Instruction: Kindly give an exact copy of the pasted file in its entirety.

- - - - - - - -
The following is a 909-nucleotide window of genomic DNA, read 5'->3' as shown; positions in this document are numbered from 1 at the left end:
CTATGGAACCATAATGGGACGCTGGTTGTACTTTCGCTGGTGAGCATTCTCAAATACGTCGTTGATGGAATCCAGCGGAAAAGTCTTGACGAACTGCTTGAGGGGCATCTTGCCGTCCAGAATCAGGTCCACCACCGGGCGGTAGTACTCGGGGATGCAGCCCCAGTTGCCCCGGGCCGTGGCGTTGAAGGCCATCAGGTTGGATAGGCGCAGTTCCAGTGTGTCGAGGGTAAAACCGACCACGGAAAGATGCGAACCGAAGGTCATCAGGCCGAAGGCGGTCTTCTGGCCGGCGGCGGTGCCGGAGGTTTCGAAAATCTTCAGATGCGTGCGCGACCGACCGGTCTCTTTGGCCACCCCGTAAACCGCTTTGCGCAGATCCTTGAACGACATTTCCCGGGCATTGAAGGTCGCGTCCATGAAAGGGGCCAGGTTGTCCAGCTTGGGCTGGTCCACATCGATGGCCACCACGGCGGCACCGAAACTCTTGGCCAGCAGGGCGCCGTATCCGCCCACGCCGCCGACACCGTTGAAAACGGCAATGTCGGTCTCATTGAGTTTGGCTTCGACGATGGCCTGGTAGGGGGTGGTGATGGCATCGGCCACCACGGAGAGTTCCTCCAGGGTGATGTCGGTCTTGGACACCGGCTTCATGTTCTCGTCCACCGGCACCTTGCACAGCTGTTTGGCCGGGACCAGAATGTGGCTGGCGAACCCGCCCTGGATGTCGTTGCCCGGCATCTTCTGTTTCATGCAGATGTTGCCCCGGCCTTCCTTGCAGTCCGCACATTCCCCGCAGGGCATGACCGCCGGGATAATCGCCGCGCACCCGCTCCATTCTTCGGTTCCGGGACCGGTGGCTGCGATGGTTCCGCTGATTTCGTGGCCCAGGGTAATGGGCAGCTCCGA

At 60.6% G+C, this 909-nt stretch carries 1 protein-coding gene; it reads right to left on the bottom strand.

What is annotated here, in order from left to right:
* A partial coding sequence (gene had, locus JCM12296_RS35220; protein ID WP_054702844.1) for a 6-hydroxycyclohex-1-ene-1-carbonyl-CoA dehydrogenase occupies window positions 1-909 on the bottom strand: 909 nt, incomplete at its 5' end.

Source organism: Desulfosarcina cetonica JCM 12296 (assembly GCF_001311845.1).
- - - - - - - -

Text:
The following is a 909-nucleotide window of genomic DNA, read 5'->3' as shown; positions in this document are numbered from 1 at the left end:
CTATGGAACCATAATGGGACGCTGGTTGTACTTTCGCTGGTGAGCATTCTCAAATACGTCGTTGATGGAATCCAGCGGAAAAGTCTTGACGAACTGCTTGAGGGGCATCTTGCCGTCCAGAATCAGGTCCACCACCGGGCGGTAGTACTCGGGGATGCAGCCCCAGTTGCCCCGGGCCGTGGCGTTGAAGGCCATCAGGTTGGATAGGCGCAGTTCCAGTGTGTCGAGGGTAAAACCGACCACGGAAAGATGCGAACCGAAGGTCATCAGGCCGAAGGCGGTCTTCTGGCCGGCGGCGGTGCCGGAGGTTTCGAAAATCTTCAGATGCGTGCGCGACCGACCGGTCTCTTTGGCCACCCCGTAAACCGCTTTGCGCAGATCCTTGAACGACATTTCCCGGGCATTGAAGGTCGCGTCCATGAAAGGGGCCAGGTTGTCCAGCTTGGGCTGGTCCACATCGATGGCCACCACGGCGGCACCGAAACTCTTGGCCAGCAGGGCGCCGTATCCGCCCACGCCGCCGACACCGTTGAAAACGGCAATGTCGGTCTCATTGAGTTTGGCTTCGACGATGGCCTGGTAGGGGGTGGTGATGGCATCGGCCACCACGGAGAGTTCCTCCAGGGTGATGTCGGTCTTGGACACCGGCTTCATGTTCTCGTCCACCGGCACCTTGCACAGCTGTTTGGCCGGGACCAGAATGTGGCTGGCGAACCCGCCCTGGATGTCGTTGCCCGGCATCTTCTGTTTCATGCAGATGTTGCCCCGGCCTTCCTTGCAGTCCGCACATTCCCCGCAGGGCATGACCGCCGGGATAATCGCCGCGCACCCGCTCCATTCTTCGGTTCCGGGACCGGTGGCTGCGATGGTTCCGCTGATTTCGTGGCCCAGGGTAATGGGCAGCTCCGA

At 60.6% G+C, this 909-nt stretch carries 1 protein-coding gene; it reads right to left on the bottom strand.

What is annotated here, in order from left to right:
* A partial coding sequence (gene had, locus JCM12296_RS35220; protein ID WP_054702844.1) for a 6-hydroxycyclohex-1-ene-1-carbonyl-CoA dehydrogenase occupies window positions 1-909 on the bottom strand: 909 nt, incomplete at its 5' end.

Source organism: Desulfosarcina cetonica JCM 12296 (assembly GCF_001311845.1).